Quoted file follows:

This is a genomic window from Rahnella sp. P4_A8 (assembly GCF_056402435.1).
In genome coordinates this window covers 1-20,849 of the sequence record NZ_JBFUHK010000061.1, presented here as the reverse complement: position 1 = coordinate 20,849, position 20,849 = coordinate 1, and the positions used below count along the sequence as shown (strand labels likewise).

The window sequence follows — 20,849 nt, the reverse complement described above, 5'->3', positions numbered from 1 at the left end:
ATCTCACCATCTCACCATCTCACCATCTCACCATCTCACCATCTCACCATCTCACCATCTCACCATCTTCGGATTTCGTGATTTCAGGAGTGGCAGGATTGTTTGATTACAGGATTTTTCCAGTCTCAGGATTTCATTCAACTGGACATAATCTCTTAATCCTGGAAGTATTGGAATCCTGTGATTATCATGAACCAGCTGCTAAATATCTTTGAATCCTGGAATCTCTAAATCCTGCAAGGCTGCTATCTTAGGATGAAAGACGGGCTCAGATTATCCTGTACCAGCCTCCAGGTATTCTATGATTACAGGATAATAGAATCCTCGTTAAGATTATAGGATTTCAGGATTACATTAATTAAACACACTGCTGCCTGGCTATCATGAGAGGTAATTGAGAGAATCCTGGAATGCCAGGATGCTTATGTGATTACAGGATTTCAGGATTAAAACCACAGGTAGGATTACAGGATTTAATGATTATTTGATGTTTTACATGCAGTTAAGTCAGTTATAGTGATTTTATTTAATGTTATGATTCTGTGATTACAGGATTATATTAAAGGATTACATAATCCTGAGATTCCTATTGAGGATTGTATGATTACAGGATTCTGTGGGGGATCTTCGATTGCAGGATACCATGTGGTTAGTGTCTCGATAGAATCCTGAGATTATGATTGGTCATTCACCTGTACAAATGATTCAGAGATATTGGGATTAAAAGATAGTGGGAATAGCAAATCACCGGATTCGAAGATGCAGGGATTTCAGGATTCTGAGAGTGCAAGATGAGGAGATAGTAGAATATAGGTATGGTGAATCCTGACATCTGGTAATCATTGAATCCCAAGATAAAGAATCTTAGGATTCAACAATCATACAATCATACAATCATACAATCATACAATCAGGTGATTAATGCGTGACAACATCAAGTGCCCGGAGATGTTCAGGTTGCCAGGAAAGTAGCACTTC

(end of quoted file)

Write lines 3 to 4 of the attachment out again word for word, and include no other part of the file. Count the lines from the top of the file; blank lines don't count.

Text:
The window sequence follows — 20,849 nt, the reverse complement described above, 5'->3', positions numbered from 1 at the left end:
ATCTCACCATCTCACCATCTCACCATCTCACCATCTCACCATCTCACCATCTCACCATCTCACCATCTTCGGATTTCGTGATTTCAGGAGTGGCAGGATTGTTTGATTACAGGATTTTTCCAGTCTCAGGATTTCATTCAACTGGACATAATCTCTTAATCCTGGAAGTATTGGAATCCTGTGATTATCATGAACCAGCTGCTAAATATCTTTGAATCCTGGAATCTCTAAATCCTGCAAGGCTGCTATCTTAGGATGAAAGACGGGCTCAGATTATCCTGTACCAGCCTCCAGGTATTCTATGATTACAGGATAATAGAATCCTCGTTAAGATTATAGGATTTCAGGATTACATTAATTAAACACACTGCTGCCTGGCTATCATGAGAGGTAATTGAGAGAATCCTGGAATGCCAGGATGCTTATGTGATTACAGGATTTCAGGATTAAAACCACAGGTAGGATTACAGGATTTAATGATTATTTGATGTTTTACATGCAGTTAAGTCAGTTATAGTGATTTTATTTAATGTTATGATTCTGTGATTACAGGATTATATTAAAGGATTACATAATCCTGAGATTCCTATTGAGGATTGTATGATTACAGGATTCTGTGGGGGATCTTCGATTGCAGGATACCATGTGGTTAGTGTCTCGATAGAATCCTGAGATTATGATTGGTCATTCACCTGTACAAATGATTCAGAGATATTGGGATTAAAAGATAGTGGGAATAGCAAATCACCGGATTCGAAGATGCAGGGATTTCAGGATTCTGAGAGTGCAAGATGAGGAGATAGTAGAATATAGGTATGGTGAATCCTGACATCTGGTAATCATTGAATCCCAAGATAAAGAATCTTAGGATTCAACAATCATACAATCATACAATCATACAATCATACAATCAGGTGATTAATGCGTGACAACATCAAGTGCCCGGAGATGTTCAGGTTGCCAGGAAAGTAGCACTTC